The PhotoBook

November 20, 2009

Dorothea Lange – A Life Beyond Limits

Dorothy_Lange_cover

Copyright Linda Gordon & estate of Dorothea Lange, 2009, courtesy of W.W. Norton & Company

I had been aware of Dorothea Lange’s immense photographic body of work during the FSA (Farm Security Agency) in the 1930’s, primarily her iconic images of Migrant Mother, White Angel Breadline, which I thought was a FSA photograph (it is not) and Plantation Overseer. When I had an opportunity to quickly thumb through Linda Gordon’s recent biography of Lange at a bookstore, I realized that there was a lot more that I did not know about her and her body of work, thus I decided to acquire this book. And I am glad I did.

Linda Gordon had earlier written an account of Dorothea Lange’s previously unpublished photographs stemming from her government commissioned photographs to document the Japanese-American Interment at the beginning of World War II in 1942. Lange’s photographs were buried in government archives until Gordon with Gary Okihiro published their book Impounded: Dorothea Lange and the Censored Images of Japanese American Internment (published by W.W. Norton) in 2006. Fortunately, Lange’s work from this project is summarized in one chapter of the current book, but it was Gordon’s work on Impounded which later evolved into this larger and more extensive biography. What resulted was an “unfamiliar story about a familiar person”.

Gordon is a social historian, not a biographer, and of the ten previous books she has published this is the first complete biography of a person. Gordon is neither a photographer nor a writer about photography, which provides her with a wonderful outside perspective on the world of documentary and fine art photography. As a historian, Gordon weaves a complex tapestry that results in a rich contextual framework that attempts to describe Lange’s cultural, sociological, economic, political and family relationships.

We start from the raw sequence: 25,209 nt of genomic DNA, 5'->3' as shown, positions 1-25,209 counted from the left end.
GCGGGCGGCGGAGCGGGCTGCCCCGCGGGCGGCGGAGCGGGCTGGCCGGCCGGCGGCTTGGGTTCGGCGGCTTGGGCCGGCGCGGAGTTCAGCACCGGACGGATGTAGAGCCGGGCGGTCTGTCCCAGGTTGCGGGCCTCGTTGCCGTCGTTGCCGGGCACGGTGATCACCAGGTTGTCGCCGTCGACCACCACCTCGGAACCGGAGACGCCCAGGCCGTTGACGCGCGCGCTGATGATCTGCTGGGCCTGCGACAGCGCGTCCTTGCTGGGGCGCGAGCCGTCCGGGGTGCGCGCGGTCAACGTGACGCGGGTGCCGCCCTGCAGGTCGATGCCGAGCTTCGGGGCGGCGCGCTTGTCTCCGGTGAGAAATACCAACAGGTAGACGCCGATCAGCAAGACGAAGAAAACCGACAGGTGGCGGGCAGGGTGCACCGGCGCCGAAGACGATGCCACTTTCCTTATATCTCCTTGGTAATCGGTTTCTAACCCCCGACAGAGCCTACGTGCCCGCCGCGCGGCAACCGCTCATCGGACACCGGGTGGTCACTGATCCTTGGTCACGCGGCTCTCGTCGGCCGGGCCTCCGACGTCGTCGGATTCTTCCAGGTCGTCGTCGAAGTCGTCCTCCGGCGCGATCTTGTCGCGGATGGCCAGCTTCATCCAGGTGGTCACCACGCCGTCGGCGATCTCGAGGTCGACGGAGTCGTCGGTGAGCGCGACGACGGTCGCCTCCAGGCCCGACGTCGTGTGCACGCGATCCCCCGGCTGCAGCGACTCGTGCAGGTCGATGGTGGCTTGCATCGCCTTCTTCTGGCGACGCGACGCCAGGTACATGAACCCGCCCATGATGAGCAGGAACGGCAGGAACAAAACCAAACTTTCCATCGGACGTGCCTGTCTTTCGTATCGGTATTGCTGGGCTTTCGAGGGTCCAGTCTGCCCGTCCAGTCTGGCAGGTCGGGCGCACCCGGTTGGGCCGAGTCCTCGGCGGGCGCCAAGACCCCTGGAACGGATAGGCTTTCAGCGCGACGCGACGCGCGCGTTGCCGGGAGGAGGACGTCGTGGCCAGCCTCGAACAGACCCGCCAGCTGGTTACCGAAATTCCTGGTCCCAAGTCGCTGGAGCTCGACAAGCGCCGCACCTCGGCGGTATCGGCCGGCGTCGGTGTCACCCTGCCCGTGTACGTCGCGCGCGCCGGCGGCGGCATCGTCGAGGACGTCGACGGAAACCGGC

This book has a strong sense of objectivity, revealing sources that may have a bias, which Gordon freely discusses. Gordon recognizes that as an historian, she is also like most photographers and has a subjection point of view. I think that Lange’s social consciousness, environmental empathy, liberal attitude and what she accomplished as a woman in this time period appeals to Gordon are some of the underlying reasons that Gordon chose to write her first biography about Lange.

Lange has become revered for her stamina, environmentalism, democratic vision, balanced viewpoint of man-kind, high standard for what constitutes a documentary photographic endeavor, humanity, all in the face of social and cultural bias. Lange was also human and had her flaws and weaknesses, which Gordon reveals with balance and sensitivity. As to Lange, we begin to understand some of her physical hardships (polio at age seven that resulted in a bad leg), emotional hardships (thought that her father had abandoned her mother, resulting in Dorothea rejecting her last name of Nutzhorn and adopting her mothers maiden name of Lange), cultural hardships (male bias against women, perhaps even more so for an assertive professional woman; expected to be full time housewives and sole responsibility for caring for the children) and relationship hardships (could be very demanding, controlling and assertive).

And yet Lange had the tenacity and fortitude to create a professional career with a successful professional portrait studio in San Francisco for 15 years, government photographer from 1935 – 1945 whom in the process established a high standard for documentary work, and finally a freelance documentary photographer until her death in 1965 from cancer stemming from a polio relapse. Meanwhile she juggled a large and expanding family, two sons from her first marriage to the artist Maynard Dixon and three step children from her second marriage to the economist Paul Taylor. Lange created an immense body of photographic work while both of her husbands were seemingly totally deferential to her for the care and raising of the children as well as the maintenance of the household. A conflicted life for a self-professed bohemian in the late 1920’s, though in retrospect, may have been one of the original role model’s for the future super-mom syndrome.